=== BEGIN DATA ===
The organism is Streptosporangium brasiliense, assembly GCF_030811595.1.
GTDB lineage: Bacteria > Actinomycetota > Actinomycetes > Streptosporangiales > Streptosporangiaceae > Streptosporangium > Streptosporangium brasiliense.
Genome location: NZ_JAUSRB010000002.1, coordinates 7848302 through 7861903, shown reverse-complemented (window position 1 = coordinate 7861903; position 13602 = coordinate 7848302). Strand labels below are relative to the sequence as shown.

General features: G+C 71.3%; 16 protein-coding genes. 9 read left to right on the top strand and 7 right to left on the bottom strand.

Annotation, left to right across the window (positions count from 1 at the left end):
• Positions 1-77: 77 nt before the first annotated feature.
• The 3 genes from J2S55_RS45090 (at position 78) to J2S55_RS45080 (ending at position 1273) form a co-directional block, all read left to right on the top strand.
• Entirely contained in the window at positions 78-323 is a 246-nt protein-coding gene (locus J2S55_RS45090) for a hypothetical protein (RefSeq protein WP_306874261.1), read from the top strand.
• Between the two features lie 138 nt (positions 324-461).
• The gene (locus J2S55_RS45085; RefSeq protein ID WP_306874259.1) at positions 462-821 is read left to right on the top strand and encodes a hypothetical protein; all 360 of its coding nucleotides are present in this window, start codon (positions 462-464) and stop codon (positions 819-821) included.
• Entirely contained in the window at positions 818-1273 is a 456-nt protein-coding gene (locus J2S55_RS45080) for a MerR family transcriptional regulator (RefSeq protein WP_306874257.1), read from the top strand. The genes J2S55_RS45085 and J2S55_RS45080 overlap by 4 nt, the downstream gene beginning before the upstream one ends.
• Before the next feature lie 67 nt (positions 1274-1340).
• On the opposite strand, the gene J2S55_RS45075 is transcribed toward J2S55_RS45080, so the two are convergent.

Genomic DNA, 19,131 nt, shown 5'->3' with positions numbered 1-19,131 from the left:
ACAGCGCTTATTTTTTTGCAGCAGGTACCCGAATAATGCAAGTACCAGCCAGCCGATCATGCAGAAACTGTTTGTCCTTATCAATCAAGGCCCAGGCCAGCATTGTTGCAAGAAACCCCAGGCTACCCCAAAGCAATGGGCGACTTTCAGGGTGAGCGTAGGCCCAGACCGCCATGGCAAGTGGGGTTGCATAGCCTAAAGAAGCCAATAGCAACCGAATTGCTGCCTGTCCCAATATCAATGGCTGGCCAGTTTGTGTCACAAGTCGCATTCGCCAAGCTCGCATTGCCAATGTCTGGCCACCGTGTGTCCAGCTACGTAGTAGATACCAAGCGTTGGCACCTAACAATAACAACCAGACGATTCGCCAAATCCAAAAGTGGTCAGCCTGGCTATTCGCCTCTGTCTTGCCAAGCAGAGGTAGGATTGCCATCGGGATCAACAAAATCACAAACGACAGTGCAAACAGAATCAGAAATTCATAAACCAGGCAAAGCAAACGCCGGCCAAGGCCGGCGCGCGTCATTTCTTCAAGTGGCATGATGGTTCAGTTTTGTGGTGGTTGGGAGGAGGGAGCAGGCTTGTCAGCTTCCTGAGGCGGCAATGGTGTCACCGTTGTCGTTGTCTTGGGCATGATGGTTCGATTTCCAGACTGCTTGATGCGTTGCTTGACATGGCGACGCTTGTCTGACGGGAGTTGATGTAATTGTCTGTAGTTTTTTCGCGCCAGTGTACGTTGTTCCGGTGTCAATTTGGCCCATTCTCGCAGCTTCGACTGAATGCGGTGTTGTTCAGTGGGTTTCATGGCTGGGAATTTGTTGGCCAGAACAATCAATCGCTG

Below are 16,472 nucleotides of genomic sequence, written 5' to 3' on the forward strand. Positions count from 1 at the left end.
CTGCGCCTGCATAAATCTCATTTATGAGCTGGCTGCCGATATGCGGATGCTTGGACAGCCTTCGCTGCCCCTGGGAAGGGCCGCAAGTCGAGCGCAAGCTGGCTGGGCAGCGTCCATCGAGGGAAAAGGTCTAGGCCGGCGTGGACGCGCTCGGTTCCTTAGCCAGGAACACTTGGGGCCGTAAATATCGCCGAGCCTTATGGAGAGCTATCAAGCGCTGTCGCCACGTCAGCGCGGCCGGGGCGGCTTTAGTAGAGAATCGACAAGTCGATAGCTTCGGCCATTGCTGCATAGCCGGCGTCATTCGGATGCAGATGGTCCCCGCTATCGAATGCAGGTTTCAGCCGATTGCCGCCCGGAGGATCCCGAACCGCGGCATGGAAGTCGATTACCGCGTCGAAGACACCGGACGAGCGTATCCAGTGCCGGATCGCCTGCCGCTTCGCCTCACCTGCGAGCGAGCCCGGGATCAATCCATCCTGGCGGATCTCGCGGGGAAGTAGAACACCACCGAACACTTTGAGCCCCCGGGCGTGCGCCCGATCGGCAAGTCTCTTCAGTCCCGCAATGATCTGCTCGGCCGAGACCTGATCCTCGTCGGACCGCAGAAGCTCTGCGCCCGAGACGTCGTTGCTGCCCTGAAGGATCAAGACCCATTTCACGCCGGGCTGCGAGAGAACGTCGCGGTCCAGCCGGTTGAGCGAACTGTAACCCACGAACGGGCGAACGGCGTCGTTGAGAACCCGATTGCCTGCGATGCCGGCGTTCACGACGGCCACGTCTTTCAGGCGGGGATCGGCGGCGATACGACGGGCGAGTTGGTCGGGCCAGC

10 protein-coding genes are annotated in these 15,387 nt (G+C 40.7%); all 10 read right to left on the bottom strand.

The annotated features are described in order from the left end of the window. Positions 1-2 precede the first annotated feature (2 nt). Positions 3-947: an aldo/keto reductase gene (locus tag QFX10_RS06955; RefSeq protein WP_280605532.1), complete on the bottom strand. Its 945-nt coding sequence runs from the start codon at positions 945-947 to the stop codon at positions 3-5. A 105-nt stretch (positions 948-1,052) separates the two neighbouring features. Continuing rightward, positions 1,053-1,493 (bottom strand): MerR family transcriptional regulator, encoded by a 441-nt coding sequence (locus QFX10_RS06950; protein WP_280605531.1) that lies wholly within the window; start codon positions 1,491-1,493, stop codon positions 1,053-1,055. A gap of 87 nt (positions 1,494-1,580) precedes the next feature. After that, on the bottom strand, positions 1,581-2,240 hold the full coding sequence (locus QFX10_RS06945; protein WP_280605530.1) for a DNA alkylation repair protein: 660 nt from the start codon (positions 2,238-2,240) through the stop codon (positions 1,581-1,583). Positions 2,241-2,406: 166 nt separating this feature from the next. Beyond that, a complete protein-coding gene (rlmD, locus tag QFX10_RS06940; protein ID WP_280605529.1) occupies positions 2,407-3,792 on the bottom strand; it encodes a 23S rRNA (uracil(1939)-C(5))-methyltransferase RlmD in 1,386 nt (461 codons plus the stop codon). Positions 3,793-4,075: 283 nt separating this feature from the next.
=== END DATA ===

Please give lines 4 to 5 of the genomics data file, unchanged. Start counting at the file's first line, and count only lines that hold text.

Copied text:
General features: G+C 71.3%; 16 protein-coding genes. 9 read left to right on the top strand and 7 right to left on the bottom strand.

Annotation, left to right across the window (positions count from 1 at the left end):